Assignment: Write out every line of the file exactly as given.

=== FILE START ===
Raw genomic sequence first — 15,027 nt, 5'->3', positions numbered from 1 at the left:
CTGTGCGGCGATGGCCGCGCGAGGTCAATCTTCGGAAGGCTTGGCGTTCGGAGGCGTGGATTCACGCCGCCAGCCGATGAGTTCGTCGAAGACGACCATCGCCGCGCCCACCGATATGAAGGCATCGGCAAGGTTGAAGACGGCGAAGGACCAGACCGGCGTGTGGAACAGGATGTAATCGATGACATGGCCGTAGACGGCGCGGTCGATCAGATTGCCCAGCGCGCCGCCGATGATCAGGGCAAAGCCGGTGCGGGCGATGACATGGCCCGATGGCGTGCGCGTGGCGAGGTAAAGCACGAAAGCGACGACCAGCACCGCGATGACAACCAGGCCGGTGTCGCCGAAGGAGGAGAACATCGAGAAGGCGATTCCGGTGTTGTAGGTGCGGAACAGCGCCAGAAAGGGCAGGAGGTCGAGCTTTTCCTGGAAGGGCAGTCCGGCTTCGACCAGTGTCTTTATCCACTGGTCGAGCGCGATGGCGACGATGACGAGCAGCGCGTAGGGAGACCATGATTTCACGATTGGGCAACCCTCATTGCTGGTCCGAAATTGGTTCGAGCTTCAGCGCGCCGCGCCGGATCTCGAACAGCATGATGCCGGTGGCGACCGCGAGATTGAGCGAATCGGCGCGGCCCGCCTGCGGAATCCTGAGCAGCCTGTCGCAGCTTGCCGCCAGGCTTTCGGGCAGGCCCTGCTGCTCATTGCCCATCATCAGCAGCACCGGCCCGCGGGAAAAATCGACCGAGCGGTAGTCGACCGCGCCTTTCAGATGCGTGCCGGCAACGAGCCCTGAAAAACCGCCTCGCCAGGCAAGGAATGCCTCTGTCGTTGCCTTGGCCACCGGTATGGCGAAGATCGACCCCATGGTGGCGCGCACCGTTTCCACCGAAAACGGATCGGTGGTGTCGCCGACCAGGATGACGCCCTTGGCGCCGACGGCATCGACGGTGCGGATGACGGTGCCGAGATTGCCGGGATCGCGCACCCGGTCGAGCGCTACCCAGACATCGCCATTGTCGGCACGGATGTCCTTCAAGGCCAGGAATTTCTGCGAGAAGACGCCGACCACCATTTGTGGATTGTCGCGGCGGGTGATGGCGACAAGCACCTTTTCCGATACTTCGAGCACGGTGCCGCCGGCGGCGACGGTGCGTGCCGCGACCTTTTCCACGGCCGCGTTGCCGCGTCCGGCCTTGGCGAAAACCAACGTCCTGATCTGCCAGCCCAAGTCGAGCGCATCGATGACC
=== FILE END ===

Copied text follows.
Raw genomic sequence first — 15,027 nt, 5'->3', positions numbered from 1 at the left:
CTGTGCGGCGATGGCCGCGCGAGGTCAATCTTCGGAAGGCTTGGCGTTCGGAGGCGTGGATTCACGCCGCCAGCCGATGAGTTCGTCGAAGACGACCATCGCCGCGCCCACCGATATGAAGGCATCGGCAAGGTTGAAGACGGCGAAGGACCAGACCGGCGTGTGGAACAGGATGTAATCGATGACATGGCCGTAGACGGCGCGGTCGATCAGATTGCCCAGCGCGCCGCCGATGATCAGGGCAAAGCCGGTGCGGGCGATGACATGGCCCGATGGCGTGCGCGTGGCGAGGTAAAGCACGAAAGCGACGACCAGCACCGCGATGACAACCAGGCCGGTGTCGCCGAAGGAGGAGAACATCGAGAAGGCGATTCCGGTGTTGTAGGTGCGGAACAGCGCCAGAAAGGGCAGGAGGTCGAGCTTTTCCTGGAAGGGCAGTCCGGCTTCGACCAGTGTCTTTATCCACTGGTCGAGCGCGATGGCGACGATGACGAGCAGCGCGTAGGGAGACCATGATTTCACGATTGGGCAACCCTCATTGCTGGTCCGAAATTGGTTCGAGCTTCAGCGCGCCGCGCCGGATCTCGAACAGCATGATGCCGGTGGCGACCGCGAGATTGAGCGAATCGGCGCGGCCCGCCTGCGGAATCCTGAGCAGCCTGTCGCAGCTTGCCGCCAGGCTTTCGGGCAGGCCCTGCTGCTCATTGCCCATCATCAGCAGCACCGGCCCGCGGGAAAAATCGACCGAGCGGTAGTCGACCGCGCCTTTCAGATGCGTGCCGGCAACGAGCCCTGAAAAACCGCCTCGCCAGGCAAGGAATGCCTCTGTCGTTGCCTTGGCCACCGGTATGGCGAAGATCGACCCCATGGTGGCGCGCACCGTTTCCACCGAAAACGGATCGGTGGTGTCGCCGACCAGGATGACGCCCTTGGCGCCGACGGCATCGACGGTGCGGATGACGGTGCCGAGATTGCCGGGATCGCGCACCCGGTCGAGCGCTACCCAGACATCGCCATTGTCGGCACGGATGTCCTTCAAGGCCAGGAATTTCTGCGAGAAGACGCCGACCACCATTTGTGGATTGTCGCGGCGGGTGATGGCGACAAGCACCTTTTCCGATACTTCGAGCACGGTGCCGCCGGCGGCGACGGTGCGTGCCGCGACCTTTTCCACGGCCGCGTTGCCGCGTCCGGCCTTGGCGAAAACCAACGTCCTGATCTGCCAGCCCAAGTCGAGCGCATCGATGACC